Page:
Move to Bullpen Lands Haley on Big League Radar
During Spring Training the DTTWLN staff will profile and examine the coaches and players that make up and are vying to be part of the 2013 Cleveland Indians—A Team With A New Direction. Today, we examine one of the young players on the 40-man roster that is a part of the Indians’ minor league system.
By Mike Brandyberry
Sometimes a major adjustment lends major results. For Indians’ relief pitcher, Trey Haley, it may have saved his professional career.
Haley was a second round selection in the 2008 First-Year Player Draft, but continued control issues and a lack of progression through the Tribe’s minor league system forced him to the bullpen. However, once transitioning to the bullpen, Haley has thrived and regained his place as a top prospect in the Tribe’s system.
“I think it was just a combination of growing up as a player,” Haley said. “Out of high school I was working on so many things. I think that work has helped me get to where I am now.”
In 2012, the 22-year old, hard-throwing, right-hander had his best season as a professional. Haley split his season between High-A Carolina, where he had a 1.04 ERA in 17.1 innings, and Double-A Akron where he was 3-1, with a 1.76 ERA in 15.1 innings.
However, prior to 2012, Haley had suffered more struggle than success. After signing on Aug. 14, 2008, Haley made a brief appearance at Mahoning Valley before going 4-8, with a 5.56 ERA in 19 games and 16 starts at Low-A Lake County in 2009. In only 77.2 innings, Haley walked 65 batters and hit eight. His 2010 was much of the same, going 5-11, with a 5.97 ERA in 26 starts and 116 innings. Haley still walked 86 hitters, including twice having eight walk games. Despite his control issues and struggles, the pressure of being a high draft pick never affected his development.
“Honestly, not really,” Haley said. “I just go out and play the game as it should be played and just keep it fun.”
Haley began 2011 in the Captains starting rotation for the third straight season, but after two more bumpy starts, he was converted to a relief pitcher. Once transitioning to the bullpen, Haley has been able to stop pacing himself as a starting and mixing pitches and utilize his fastball much more. The 6-4, righty can top his fastball out near 100-mph when only having to throw an inning at a time.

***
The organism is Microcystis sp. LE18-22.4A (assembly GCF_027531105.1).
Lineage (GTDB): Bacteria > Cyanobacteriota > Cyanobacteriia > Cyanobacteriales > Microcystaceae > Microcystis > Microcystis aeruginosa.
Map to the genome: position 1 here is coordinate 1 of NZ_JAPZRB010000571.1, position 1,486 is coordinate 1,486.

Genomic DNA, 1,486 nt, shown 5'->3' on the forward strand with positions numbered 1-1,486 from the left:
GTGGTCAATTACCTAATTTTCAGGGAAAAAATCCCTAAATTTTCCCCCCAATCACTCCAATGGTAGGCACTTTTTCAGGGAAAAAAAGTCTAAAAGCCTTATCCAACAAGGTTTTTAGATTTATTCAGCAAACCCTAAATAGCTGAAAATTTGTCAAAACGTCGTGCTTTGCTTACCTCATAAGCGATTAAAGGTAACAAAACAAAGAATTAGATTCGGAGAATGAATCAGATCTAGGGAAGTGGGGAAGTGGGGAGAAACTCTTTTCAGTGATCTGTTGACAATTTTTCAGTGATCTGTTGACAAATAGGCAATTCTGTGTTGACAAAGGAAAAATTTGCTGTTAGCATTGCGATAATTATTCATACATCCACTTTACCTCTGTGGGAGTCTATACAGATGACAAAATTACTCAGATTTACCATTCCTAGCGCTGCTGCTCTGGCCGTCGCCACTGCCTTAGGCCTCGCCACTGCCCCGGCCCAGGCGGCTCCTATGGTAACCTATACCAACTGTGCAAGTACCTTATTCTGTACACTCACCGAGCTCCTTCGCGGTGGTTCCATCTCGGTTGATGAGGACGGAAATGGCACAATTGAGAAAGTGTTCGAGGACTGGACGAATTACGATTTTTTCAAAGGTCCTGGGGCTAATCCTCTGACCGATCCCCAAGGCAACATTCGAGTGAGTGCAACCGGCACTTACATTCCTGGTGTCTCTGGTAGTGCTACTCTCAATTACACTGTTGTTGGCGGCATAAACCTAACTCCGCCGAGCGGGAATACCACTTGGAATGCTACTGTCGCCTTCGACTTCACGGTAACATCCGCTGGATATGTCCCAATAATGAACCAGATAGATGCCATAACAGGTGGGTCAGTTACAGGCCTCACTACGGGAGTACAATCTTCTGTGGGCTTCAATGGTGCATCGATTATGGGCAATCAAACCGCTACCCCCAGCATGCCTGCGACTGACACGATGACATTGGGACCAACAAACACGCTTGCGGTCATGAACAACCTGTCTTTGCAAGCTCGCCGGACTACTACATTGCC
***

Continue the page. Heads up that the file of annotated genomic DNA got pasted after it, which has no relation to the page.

The move to the bullpen paid off, going 1-1, with a 3.25 ERA in 29 games between Lake County, Kinston and the Arizona League. Haley walked only 25 hitters, while striking out 48 in 44.1 innings. He missed most of June and July with groin soreness, but still had his best season as a professional.
“I’ve always felt like I could do it,” Haley said. “It’s just the combination of me growing up as a player and just feeling comfortable on the mound and not having to think of mechanics.”
In 2012, Haley continued to grow as a relief pitcher beginning the season at High-A Carolina, going 0-0, with a save and 1.26 ERA in nine relief outings before being shutdown with continued right groin soreness on May 23. After having surgery for a sports hernia on June 5, Haley rehabbed in Arizona before returning to Carolina. He made three appearances before being promoted to Double-A Akron on August 4.
In nine appearances with the Aeros, Haley pitched 15.1 innings, striking out 23 hitters. Hitters had only a .189 batting average against Haley and he did not allow a run in his two appearances during the Eastern League playoffs. Haley’s efforts helped the Aeros win the Eastern League crown.
“It was definitely fun,” Haley said. “Any time you are in playoff baseball, it is definitely gives it more excitement. It was a great experience. We definitely had a good time. We were a close bunch of guys. We knew how to keep it fun every day.”
After the Double-A season ended Haley pitched in the Tribe’s Instructional League before pitching in the Arizona Fall League, an offseason league reserved for some of the top prospects in the minor leagues. In eight games, Haley had a 1.64 ERA in 11 innings pitched for the Scottsdale Scorpions and was selected to the AFL Rising Stars Game.
“It’s just getting to know yourself better as you get older and find out what works for you,” Haley said.
Haley was added to the Indians’ 40-man roster on Nov. 20, avoiding eligibility for the Rule 5 Draft this winter. With Chris Perez, Vinnie Pestano, Joe Smith and Matt Albers all secured spots on the Opening Day roster, Haley will compete with Cody Allen, Bryan Shaw, Frank Herrmann and others for what may be only one available right-handed spot. He will likely return to Double-A and progress to Triple-A Columbus with continued success. He enters the Tribe’s big league camp looking to build upon his success of 2012 and remain consistent and healthy.
“I feel like I just need to go out there and be consistent in what I do every day,” Haley said. “Whether it is getting my work done or throwing more strikes. I just need to keep working to be a complete pitcher.”
While Haley’s chances of making the Indians out of Goodyear are probably slim, his blazing fastball and transition to the bullpen probably makes his Major League debut imminent in 2013 when others struggle or suffer injury.